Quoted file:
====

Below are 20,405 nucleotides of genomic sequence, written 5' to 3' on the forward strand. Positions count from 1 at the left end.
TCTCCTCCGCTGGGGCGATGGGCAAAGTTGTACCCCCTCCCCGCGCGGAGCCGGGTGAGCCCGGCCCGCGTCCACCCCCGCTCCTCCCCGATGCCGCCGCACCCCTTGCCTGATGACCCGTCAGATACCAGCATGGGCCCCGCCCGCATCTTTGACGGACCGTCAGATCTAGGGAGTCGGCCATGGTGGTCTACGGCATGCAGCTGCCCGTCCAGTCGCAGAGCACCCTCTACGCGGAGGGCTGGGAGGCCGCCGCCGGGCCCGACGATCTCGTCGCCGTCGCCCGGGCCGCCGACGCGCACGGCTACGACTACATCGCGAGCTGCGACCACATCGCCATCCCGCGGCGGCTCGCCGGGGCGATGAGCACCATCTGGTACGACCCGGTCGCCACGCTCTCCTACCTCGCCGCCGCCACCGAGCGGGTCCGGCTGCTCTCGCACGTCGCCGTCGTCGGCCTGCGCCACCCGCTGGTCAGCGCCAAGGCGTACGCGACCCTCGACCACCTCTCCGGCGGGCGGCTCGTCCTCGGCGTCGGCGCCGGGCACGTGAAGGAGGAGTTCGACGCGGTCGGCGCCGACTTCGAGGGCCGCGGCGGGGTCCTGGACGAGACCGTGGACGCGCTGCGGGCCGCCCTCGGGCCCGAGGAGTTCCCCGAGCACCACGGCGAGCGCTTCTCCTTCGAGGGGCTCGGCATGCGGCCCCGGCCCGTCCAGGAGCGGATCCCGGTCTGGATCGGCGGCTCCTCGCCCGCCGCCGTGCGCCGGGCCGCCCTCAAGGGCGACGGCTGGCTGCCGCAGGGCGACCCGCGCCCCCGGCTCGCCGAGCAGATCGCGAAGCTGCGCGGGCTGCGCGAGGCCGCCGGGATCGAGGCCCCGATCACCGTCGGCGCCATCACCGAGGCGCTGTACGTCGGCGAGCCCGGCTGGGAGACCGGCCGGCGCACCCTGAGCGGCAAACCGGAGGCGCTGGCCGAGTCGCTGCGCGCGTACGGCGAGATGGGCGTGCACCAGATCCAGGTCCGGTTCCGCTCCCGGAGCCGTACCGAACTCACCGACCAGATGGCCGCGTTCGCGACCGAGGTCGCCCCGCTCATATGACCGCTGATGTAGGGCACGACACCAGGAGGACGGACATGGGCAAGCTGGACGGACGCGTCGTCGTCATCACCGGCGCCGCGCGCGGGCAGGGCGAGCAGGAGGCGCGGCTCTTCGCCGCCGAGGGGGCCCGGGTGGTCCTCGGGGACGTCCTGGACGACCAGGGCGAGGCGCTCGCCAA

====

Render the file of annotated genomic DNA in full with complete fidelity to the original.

Below are 20,405 nucleotides of genomic sequence, written 5' to 3' on the forward strand. Positions count from 1 at the left end.
TCTCCTCCGCTGGGGCGATGGGCAAAGTTGTACCCCCTCCCCGCGCGGAGCCGGGTGAGCCCGGCCCGCGTCCACCCCCGCTCCTCCCCGATGCCGCCGCACCCCTTGCCTGATGACCCGTCAGATACCAGCATGGGCCCCGCCCGCATCTTTGACGGACCGTCAGATCTAGGGAGTCGGCCATGGTGGTCTACGGCATGCAGCTGCCCGTCCAGTCGCAGAGCACCCTCTACGCGGAGGGCTGGGAGGCCGCCGCCGGGCCCGACGATCTCGTCGCCGTCGCCCGGGCCGCCGACGCGCACGGCTACGACTACATCGCGAGCTGCGACCACATCGCCATCCCGCGGCGGCTCGCCGGGGCGATGAGCACCATCTGGTACGACCCGGTCGCCACGCTCTCCTACCTCGCCGCCGCCACCGAGCGGGTCCGGCTGCTCTCGCACGTCGCCGTCGTCGGCCTGCGCCACCCGCTGGTCAGCGCCAAGGCGTACGCGACCCTCGACCACCTCTCCGGCGGGCGGCTCGTCCTCGGCGTCGGCGCCGGGCACGTGAAGGAGGAGTTCGACGCGGTCGGCGCCGACTTCGAGGGCCGCGGCGGGGTCCTGGACGAGACCGTGGACGCGCTGCGGGCCGCCCTCGGGCCCGAGGAGTTCCCCGAGCACCACGGCGAGCGCTTCTCCTTCGAGGGGCTCGGCATGCGGCCCCGGCCCGTCCAGGAGCGGATCCCGGTCTGGATCGGCGGCTCCTCGCCCGCCGCCGTGCGCCGGGCCGCCCTCAAGGGCGACGGCTGGCTGCCGCAGGGCGACCCGCGCCCCCGGCTCGCCGAGCAGATCGCGAAGCTGCGCGGGCTGCGCGAGGCCGCCGGGATCGAGGCCCCGATCACCGTCGGCGCCATCACCGAGGCGCTGTACGTCGGCGAGCCCGGCTGGGAGACCGGCCGGCGCACCCTGAGCGGCAAACCGGAGGCGCTGGCCGAGTCGCTGCGCGCGTACGGCGAGATGGGCGTGCACCAGATCCAGGTCCGGTTCCGCTCCCGGAGCCGTACCGAACTCACCGACCAGATGGCCGCGTTCGCGACCGAGGTCGCCCCGCTCATATGACCGCTGATGTAGGGCACGACACCAGGAGGACGGACATGGGCAAGCTGGACGGACGCGTCGTCGTCATCACCGGCGCCGCGCGCGGGCAGGGCGAGCAGGAGGCGCGGCTCTTCGCCGCCGAGGGGGCCCGGGTGGTCCTCGGGGACGTCCTGGACGACCAGGGCGAGGCGCTCGCCAA